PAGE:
Illinois Senate leader John Cullerton recently proposed an idea that's been much-discussed nationwide—but only tried in fits and starts—as an alternative strategy to fund flagging infrastructure budgets: taxing vehicles by miles driven, not by a gas tax. And he pulled it almost immediately "following public outrage," reports the Trib. Certainly some of the coverage was hostile, but mostly because of the idea's unfamiliarity than its specifics. A gas tax is already kind of a proxy for miles driven. So why institute a whole new system—one that's comparatively expensive to administer? Mike Riopell of the Daily Herald asked.
[Cullerton] said gas-guzzling vehicles would probably pay less in total under his idea because the 1.5 cents per mile will be less than their gasoline taxes. Owners of efficient cars might pay more in taxes, he said, but they also spend far less on gasoline to begin with.
"The Prius owners are the reason we need the bill," he said.
Well, maybe not yet. Right now electric vehicles are estimated to cause about $72 million in gas-tax revenue loss nationwide. By 2025 that could rise to $200 million-$900 million, depending on the scenario, by 2025. By contrast, Illinois brought in $1.16 billion in revenue from gas taxes in 2014.
The big problem is that all cars have gotten more efficient, vehicle-miles traveled have stagnated (and have fallen by per capita measures) over the past 15 years after rising for decades, and gas-tax rates haven't been adjusted for inflation. Illinois's hasn't changed since 1990, and the federal rate hasn't changed since 1993.
It's possible that in the medium term, again depending on their popularity, that electric vehicles could genuinely start to make a dent in gas taxes. Tesla and Chevy have introduced new models that are around $30,000 with a 200-mile radius, considered the baseline for widespread acceptance. So the Metropolitan Planning Commission is actually calling for a miles-driven tax by 2025, when projections suggest that use of electric vehicles might start to cause non-trivial declines in revenue. But there's this, as an MPC spokesman told Streetsblog Chicago: "Griffith-Stegink pointed out there will be some equity issues to sort out. For example, we don’t want to penalize people who have no choice but to drive many miles to work, or to run errands."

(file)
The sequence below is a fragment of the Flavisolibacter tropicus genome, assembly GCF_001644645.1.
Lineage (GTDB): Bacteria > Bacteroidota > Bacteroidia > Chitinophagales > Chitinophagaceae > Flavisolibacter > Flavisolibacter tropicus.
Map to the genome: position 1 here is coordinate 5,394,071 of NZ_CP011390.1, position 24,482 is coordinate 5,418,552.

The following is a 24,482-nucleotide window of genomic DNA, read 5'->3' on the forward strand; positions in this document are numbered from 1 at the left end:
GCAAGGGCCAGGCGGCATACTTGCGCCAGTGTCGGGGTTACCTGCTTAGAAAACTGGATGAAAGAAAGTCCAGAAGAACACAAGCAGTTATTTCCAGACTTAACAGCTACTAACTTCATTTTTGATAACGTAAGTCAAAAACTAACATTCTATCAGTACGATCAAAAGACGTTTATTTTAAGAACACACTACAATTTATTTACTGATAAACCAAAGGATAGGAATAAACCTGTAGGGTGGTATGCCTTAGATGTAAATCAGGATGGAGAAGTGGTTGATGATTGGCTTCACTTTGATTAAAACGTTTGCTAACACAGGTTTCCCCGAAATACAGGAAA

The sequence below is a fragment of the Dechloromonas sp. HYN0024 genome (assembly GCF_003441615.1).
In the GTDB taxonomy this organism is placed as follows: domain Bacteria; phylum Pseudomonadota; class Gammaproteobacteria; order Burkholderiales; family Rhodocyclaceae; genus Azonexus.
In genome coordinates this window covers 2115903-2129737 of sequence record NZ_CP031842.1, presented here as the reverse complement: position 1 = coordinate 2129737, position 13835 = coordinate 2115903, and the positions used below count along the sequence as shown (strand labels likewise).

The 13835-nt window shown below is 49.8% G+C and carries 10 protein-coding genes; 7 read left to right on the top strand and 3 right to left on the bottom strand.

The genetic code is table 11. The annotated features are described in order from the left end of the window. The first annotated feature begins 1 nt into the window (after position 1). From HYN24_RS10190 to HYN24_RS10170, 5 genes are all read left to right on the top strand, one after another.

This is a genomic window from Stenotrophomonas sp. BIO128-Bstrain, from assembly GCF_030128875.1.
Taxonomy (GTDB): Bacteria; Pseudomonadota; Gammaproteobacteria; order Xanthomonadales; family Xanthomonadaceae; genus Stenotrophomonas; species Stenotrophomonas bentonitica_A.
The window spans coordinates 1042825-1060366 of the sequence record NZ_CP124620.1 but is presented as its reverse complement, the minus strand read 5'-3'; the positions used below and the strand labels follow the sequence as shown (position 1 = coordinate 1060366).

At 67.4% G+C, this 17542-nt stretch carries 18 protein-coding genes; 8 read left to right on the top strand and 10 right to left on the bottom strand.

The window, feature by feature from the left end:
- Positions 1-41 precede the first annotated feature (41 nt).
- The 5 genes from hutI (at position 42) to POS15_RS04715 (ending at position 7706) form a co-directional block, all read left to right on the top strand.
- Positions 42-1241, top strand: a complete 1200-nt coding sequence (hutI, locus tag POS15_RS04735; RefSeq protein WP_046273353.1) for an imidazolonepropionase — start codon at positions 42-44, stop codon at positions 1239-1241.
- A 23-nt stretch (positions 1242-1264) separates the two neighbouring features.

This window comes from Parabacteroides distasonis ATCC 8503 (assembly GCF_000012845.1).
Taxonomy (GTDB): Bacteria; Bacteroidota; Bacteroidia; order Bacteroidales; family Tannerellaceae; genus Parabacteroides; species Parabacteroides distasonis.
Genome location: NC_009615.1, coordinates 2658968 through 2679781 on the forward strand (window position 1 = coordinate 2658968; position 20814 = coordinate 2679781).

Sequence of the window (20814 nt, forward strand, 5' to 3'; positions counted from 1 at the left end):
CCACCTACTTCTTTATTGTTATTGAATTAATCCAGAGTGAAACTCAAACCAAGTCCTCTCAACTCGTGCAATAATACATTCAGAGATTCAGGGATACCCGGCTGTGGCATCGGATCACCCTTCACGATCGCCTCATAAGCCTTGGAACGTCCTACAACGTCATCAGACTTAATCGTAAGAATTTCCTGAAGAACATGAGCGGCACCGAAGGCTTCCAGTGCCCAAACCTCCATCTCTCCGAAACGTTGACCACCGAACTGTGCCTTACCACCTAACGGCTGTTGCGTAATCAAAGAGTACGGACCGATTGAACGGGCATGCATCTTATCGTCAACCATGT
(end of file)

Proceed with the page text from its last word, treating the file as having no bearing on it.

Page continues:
A friend, on seeing the news about the vehicle-mile tax, asked me about this. Would it fall hardest on suburban and downstate residents? Intuitively, you'd think so. Take my family, for example: We have a car, and we use it at least five days a week. But most days we only drive three miles. My wife walks to the train; I drive my daughter to day care; I bike to work; my wife picks up the car and the kid; I bike home. Most people I know in Chicago own cars; most of them don't drive them very often or very far. That's not possible in much of the state.
So how much of a difference does density and access to public transit make in how much people drive? A lot, it turns out. The Illinois Department of Transportation collects statistics for annual miles traveled in every county. In Cook County, it was just under 6,000 miles per capita in 2014, the least in the state. In Cumberland County, the highest, it was just over 28,000. (Below, counties with more Vehicle Miles Traveled per capita are marked in darker red, and counties with lower numbers are lighter red.)
Vehicle Miles Traveled isn't a perfect metric—it only reflects miles traveled by any vehicle within county lines, so it ignores who is actually doing the driving (whether it's a county resident or not). Another way to look at it is the data the Illinois Department of Employment Security gathers on commuting patterns. In Cook County, 18 percent of workers commute by public transportation; the next highest total is DeKalb county at just under 3 percent. (The statewide average is 9 percent—that's how big Cook County is.)
This is different from commute length, of course. Cook County has the highest percentage of commutes of 40 minutes or more (35 percent, compared to 29 percent, the second-highest, in Pulaski County). The collar counties, as you might guess, come in pretty high: DuPage at 28 percent, Lake at 26 percent, Kane at 20 percent, Will at 20 percent, and McHenry at 17 percent. Downstate counties do really well on commute time—in many counties, half the population or more has commute times of 20 minutes or less. It just requires a lot of driving. One day, but probably not anytime soon, it could cost more, too.